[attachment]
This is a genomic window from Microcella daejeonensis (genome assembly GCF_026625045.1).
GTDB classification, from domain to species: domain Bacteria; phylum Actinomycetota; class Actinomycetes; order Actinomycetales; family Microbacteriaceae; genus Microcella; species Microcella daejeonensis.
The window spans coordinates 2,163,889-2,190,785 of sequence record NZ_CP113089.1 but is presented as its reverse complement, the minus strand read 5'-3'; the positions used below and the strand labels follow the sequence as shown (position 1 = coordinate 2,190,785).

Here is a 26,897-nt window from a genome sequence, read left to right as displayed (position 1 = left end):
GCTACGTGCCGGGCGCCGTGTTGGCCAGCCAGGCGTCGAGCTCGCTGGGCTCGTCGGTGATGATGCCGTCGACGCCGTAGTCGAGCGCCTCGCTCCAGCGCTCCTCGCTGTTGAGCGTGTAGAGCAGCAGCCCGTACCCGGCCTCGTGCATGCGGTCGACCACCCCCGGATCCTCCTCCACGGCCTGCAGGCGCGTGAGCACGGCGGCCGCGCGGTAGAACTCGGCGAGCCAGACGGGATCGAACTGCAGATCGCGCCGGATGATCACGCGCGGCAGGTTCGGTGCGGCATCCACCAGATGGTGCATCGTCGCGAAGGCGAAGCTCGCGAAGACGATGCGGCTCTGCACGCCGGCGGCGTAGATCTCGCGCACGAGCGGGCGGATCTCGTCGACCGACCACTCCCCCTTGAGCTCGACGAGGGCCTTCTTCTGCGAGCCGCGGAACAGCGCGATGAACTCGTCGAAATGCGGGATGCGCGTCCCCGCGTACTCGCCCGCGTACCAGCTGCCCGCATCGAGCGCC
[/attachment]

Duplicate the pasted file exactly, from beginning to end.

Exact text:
This is a genomic window from Microcella daejeonensis (genome assembly GCF_026625045.1).
GTDB classification, from domain to species: domain Bacteria; phylum Actinomycetota; class Actinomycetes; order Actinomycetales; family Microbacteriaceae; genus Microcella; species Microcella daejeonensis.
The window spans coordinates 2,163,889-2,190,785 of sequence record NZ_CP113089.1 but is presented as its reverse complement, the minus strand read 5'-3'; the positions used below and the strand labels follow the sequence as shown (position 1 = coordinate 2,190,785).

Here is a 26,897-nt window from a genome sequence, read left to right as displayed (position 1 = left end):
GCTACGTGCCGGGCGCCGTGTTGGCCAGCCAGGCGTCGAGCTCGCTGGGCTCGTCGGTGATGATGCCGTCGACGCCGTAGTCGAGCGCCTCGCTCCAGCGCTCCTCGCTGTTGAGCGTGTAGAGCAGCAGCCCGTACCCGGCCTCGTGCATGCGGTCGACCACCCCCGGATCCTCCTCCACGGCCTGCAGGCGCGTGAGCACGGCGGCCGCGCGGTAGAACTCGGCGAGCCAGACGGGATCGAACTGCAGATCGCGCCGGATGATCACGCGCGGCAGGTTCGGTGCGGCATCCACCAGATGGTGCATCGTCGCGAAGGCGAAGCTCGCGAAGACGATGCGGCTCTGCACGCCGGCGGCGTAGATCTCGCGCACGAGCGGGCGGATCTCGTCGACCGACCACTCCCCCTTGAGCTCGACGAGGGCCTTCTTCTGCGAGCCGCGGAACAGCGCGATGAACTCGTCGAAATGCGGGATGCGCGTCCCCGCGTACTCGCCCGCGTACCAGCTGCCCGCATCGAGCGCC